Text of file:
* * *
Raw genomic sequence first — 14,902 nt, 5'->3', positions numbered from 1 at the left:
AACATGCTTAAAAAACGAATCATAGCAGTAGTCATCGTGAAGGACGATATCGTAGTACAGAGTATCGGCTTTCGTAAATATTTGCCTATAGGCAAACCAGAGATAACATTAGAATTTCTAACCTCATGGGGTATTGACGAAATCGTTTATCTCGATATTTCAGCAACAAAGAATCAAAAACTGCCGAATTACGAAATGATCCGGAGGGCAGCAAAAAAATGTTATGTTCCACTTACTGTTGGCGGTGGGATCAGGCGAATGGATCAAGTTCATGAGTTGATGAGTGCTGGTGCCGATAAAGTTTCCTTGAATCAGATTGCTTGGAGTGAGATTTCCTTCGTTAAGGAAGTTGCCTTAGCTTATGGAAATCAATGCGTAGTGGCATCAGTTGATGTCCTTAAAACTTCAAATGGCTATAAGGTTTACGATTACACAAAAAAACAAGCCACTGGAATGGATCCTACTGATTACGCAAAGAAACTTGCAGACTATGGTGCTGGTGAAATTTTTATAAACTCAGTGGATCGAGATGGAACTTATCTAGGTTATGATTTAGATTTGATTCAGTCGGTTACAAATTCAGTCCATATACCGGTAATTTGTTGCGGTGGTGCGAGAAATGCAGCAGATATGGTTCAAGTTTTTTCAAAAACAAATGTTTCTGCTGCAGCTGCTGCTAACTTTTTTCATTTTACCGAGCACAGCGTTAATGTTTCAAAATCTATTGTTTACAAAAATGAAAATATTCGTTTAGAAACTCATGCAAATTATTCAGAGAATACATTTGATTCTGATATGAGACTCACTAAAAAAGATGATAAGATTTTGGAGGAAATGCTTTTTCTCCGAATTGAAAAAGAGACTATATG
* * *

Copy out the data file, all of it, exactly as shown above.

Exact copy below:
Raw genomic sequence first — 14,902 nt, 5'->3', positions numbered from 1 at the left:
AACATGCTTAAAAAACGAATCATAGCAGTAGTCATCGTGAAGGACGATATCGTAGTACAGAGTATCGGCTTTCGTAAATATTTGCCTATAGGCAAACCAGAGATAACATTAGAATTTCTAACCTCATGGGGTATTGACGAAATCGTTTATCTCGATATTTCAGCAACAAAGAATCAAAAACTGCCGAATTACGAAATGATCCGGAGGGCAGCAAAAAAATGTTATGTTCCACTTACTGTTGGCGGTGGGATCAGGCGAATGGATCAAGTTCATGAGTTGATGAGTGCTGGTGCCGATAAAGTTTCCTTGAATCAGATTGCTTGGAGTGAGATTTCCTTCGTTAAGGAAGTTGCCTTAGCTTATGGAAATCAATGCGTAGTGGCATCAGTTGATGTCCTTAAAACTTCAAATGGCTATAAGGTTTACGATTACACAAAAAAACAAGCCACTGGAATGGATCCTACTGATTACGCAAAGAAACTTGCAGACTATGGTGCTGGTGAAATTTTTATAAACTCAGTGGATCGAGATGGAACTTATCTAGGTTATGATTTAGATTTGATTCAGTCGGTTACAAATTCAGTCCATATACCGGTAATTTGTTGCGGTGGTGCGAGAAATGCAGCAGATATGGTTCAAGTTTTTTCAAAAACAAATGTTTCTGCTGCAGCTGCTGCTAACTTTTTTCATTTTACCGAGCACAGCGTTAATGTTTCAAAATCTATTGTTTACAAAAATGAAAATATTCGTTTAGAAACTCATGCAAATTATTCAGAGAATACATTTGATTCTGATATGAGACTCACTAAAAAAGATGATAAGATTTTGGAGGAAATGCTTTTTCTCCGAATTGAAAAAGAGACTATATG